Give the greedy beggars nothing but some free advice

By October 7, 2018February 18th, 2021No Comments



What should have happened in early 2017…

A legal and common sense explainer of the UK’s obligations and why no bill is payable

This weekend the papers are full of speculation about Mrs May’s anticipated capitulation to the EU over the Chequers proposals, making them worse than they already are.

Instead of speculating on that, we look at the minor matter of the £40 billion (it will be more of course) that she has already agreed to give away, and provide you with some facts.



If there had been a legal case for a ‘divorce bill’ the EU would have produced it. They haven’t, because there isn’t one.

Regardless of Theresa May’s new capitulations over membership of the Customs Union and Single Market, which we are due to hear about this coming week, a major stumbling block in Parliament will occur when MPs are asked to sign away £39 billion for “a pig in a poke”.


On the question of what Theresa May has agreed to pay to the EU, no details have been revealed by the government, except that it will be in the order of £35 – £39 billion. There is no government paper outlining this.

In practice – and based on years of experience of looking at EU finances – the figure will most definitely exceed £39 billion and we would be surprised if it turned out to be less than £50 billion. Apart from anything else, the EU has ‘off-the-books’ funds which we have reported on many times, and which are never included in totals when the government talks of the UK’s financial contributions to the EU.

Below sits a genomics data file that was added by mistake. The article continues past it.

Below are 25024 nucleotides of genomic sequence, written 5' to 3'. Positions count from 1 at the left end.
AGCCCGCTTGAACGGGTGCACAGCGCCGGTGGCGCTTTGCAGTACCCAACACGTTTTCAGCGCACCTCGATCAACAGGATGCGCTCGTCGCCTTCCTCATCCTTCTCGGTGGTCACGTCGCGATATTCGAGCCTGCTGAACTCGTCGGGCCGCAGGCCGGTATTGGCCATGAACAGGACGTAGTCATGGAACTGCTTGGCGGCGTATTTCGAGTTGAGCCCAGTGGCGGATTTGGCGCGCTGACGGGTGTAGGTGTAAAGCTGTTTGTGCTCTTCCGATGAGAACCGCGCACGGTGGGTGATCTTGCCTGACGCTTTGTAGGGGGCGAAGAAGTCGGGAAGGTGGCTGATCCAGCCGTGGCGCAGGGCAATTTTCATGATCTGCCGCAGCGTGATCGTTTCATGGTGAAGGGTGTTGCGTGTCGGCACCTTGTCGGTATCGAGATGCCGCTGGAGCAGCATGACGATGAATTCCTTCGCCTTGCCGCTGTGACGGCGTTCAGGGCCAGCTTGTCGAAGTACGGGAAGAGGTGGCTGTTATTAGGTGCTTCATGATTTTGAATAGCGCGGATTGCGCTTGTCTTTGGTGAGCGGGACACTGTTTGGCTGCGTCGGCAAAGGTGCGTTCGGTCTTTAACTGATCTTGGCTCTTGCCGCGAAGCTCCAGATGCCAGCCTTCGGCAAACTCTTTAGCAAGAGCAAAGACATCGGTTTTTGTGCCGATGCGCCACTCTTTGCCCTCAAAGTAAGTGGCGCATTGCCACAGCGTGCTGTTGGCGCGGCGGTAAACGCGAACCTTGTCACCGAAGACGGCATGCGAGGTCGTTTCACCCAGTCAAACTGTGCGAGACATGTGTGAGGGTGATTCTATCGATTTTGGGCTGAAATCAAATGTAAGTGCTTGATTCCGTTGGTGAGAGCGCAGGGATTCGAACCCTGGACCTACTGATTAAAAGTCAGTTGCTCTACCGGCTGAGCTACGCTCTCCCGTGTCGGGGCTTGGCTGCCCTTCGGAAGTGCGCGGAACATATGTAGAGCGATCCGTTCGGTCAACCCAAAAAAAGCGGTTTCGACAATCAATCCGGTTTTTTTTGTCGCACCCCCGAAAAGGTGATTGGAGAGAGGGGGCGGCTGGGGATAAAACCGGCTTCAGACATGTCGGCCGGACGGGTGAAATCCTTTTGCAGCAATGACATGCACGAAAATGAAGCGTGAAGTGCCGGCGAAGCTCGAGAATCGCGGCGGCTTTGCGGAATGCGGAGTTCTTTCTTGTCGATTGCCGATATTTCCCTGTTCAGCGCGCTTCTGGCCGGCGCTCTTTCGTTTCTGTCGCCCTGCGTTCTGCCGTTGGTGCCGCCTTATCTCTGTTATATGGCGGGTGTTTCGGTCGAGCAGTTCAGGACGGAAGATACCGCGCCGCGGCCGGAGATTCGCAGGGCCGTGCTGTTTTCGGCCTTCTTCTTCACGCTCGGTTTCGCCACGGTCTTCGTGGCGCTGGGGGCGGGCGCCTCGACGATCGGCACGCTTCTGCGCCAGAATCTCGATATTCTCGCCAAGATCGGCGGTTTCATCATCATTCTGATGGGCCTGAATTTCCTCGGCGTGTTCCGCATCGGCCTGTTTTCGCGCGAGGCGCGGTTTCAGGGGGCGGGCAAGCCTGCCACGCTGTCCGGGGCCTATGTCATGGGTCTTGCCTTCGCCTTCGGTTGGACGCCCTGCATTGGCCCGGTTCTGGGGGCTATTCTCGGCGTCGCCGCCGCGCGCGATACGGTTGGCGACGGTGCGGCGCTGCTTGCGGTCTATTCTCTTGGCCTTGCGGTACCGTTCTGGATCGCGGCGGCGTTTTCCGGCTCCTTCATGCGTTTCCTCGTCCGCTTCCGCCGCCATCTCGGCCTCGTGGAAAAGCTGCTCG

Tomorrow we will publish what the EU expects the UK to pay for, in detail. Don’t miss it.


18 months ago we published an explanation of why no divorce bill was payable. 6 months later a report was issued by Martin Howe QC of Lawyers for Britain and Charlie Elphicke MP of the ERG, which confirmed our position. Below we summarize each report.


Article 50 of the EU Treaty states that the Treaties “shall cease to apply to the State in question from the date of entry into force of the withdrawal agreement or, failing that, two years after the notification”.

In other words, on 29 March 2019 the UK will leave the EU and will no longer be bound by its rights or obligations. The Treaty does not set out any financial obligations being settled prior to withdrawal. In the absence of such mention, in broad terms international law assumes they do not exist.


The ‘Brexit bill first’ demand was a political action by the EU, with no legal basis

Denial of any talks from June 2016 until June 2017 was a political action by the EU, with no legal basis

Long-term commitments it enters into are commitments for the EU, not for its individual member states

It follows that when a member leaves, it no longer has legal obligations towards future expenditures

No legal provisions for a Brexit bill in the Treaty

Expenditure commitments of the EU come under EU secondary legislation

Secondary legislation has no basis except under the Treaty, which will no longer apply to the UK

UK must continue paying annual contributions only until 29 March 2019

EU incomes and expenditures are not fixed – but no attempt by EU to adjust plans/mitigate expenses


In March 2017, the pro-EU House of Lords’ EU Committee produced their report, which concluded (perhaps reluctantly) that the UK had no outstanding financial obligations to the EU and that the ECJ would have no jurisdiction over this.

On 07 Sept 2017 Charlie Elphicke MP of the European Research Group, and Martin Howe QC of Lawyers for Britain, produced a 30-page report which demolishes all known claims by the EU for what the EU refers to as: ‘The Single Financial Settlement’

Main conclusions of the report:

No basis in law for further payments after March 2019